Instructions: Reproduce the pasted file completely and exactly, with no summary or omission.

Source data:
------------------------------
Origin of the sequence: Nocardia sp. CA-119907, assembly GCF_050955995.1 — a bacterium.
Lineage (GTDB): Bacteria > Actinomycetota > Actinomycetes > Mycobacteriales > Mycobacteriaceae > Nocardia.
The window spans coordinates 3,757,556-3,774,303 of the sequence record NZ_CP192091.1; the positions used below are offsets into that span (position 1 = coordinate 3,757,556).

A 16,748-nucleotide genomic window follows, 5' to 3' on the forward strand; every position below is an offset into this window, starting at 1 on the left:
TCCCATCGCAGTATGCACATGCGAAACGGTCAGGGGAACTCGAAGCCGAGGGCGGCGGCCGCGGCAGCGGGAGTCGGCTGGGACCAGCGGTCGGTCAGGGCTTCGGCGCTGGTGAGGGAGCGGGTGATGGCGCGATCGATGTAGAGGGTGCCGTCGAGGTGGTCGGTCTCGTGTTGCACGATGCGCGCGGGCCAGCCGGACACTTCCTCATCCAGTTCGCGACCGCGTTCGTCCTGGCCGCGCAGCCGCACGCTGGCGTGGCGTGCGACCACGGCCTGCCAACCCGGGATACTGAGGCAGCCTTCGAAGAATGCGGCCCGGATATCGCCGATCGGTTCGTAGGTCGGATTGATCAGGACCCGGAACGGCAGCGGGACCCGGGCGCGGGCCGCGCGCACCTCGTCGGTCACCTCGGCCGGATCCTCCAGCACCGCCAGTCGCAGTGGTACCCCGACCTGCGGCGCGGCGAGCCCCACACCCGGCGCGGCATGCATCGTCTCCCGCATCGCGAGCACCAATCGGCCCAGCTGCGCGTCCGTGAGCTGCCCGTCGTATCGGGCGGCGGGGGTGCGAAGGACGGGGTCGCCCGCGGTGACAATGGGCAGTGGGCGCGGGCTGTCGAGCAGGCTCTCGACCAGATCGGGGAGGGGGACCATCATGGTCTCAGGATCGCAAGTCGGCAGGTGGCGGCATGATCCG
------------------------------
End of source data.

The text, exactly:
Origin of the sequence: Nocardia sp. CA-119907, assembly GCF_050955995.1 — a bacterium.
Lineage (GTDB): Bacteria > Actinomycetota > Actinomycetes > Mycobacteriales > Mycobacteriaceae > Nocardia.
The window spans coordinates 3,757,556-3,774,303 of the sequence record NZ_CP192091.1; the positions used below are offsets into that span (position 1 = coordinate 3,757,556).

A 16,748-nucleotide genomic window follows, 5' to 3' on the forward strand; every position below is an offset into this window, starting at 1 on the left:
TCCCATCGCAGTATGCACATGCGAAACGGTCAGGGGAACTCGAAGCCGAGGGCGGCGGCCGCGGCAGCGGGAGTCGGCTGGGACCAGCGGTCGGTCAGGGCTTCGGCGCTGGTGAGGGAGCGGGTGATGGCGCGATCGATGTAGAGGGTGCCGTCGAGGTGGTCGGTCTCGTGTTGCACGATGCGCGCGGGCCAGCCGGACACTTCCTCATCCAGTTCGCGACCGCGTTCGTCCTGGCCGCGCAGCCGCACGCTGGCGTGGCGTGCGACCACGGCCTGCCAACCCGGGATACTGAGGCAGCCTTCGAAGAATGCGGCCCGGATATCGCCGATCGGTTCGTAGGTCGGATTGATCAGGACCCGGAACGGCAGCGGGACCCGGGCGCGGGCCGCGCGCACCTCGTCGGTCACCTCGGCCGGATCCTCCAGCACCGCCAGTCGCAGTGGTACCCCGACCTGCGGCGCGGCGAGCCCCACACCCGGCGCGGCATGCATCGTCTCCCGCATCGCGAGCACCAATCGGCCCAGCTGCGCGTCCGTGAGCTGCCCGTCGTATCGGGCGGCGGGGGTGCGAAGGACGGGGTCGCCCGCGGTGACAATGGGCAGTGGGCGCGGGCTGTCGAGCAGGCTCTCGACCAGATCGGGGAGGGGGACCATCATGGTCTCAGGATCGCAAGTCGGCAGGTGGCGGCATGATCCG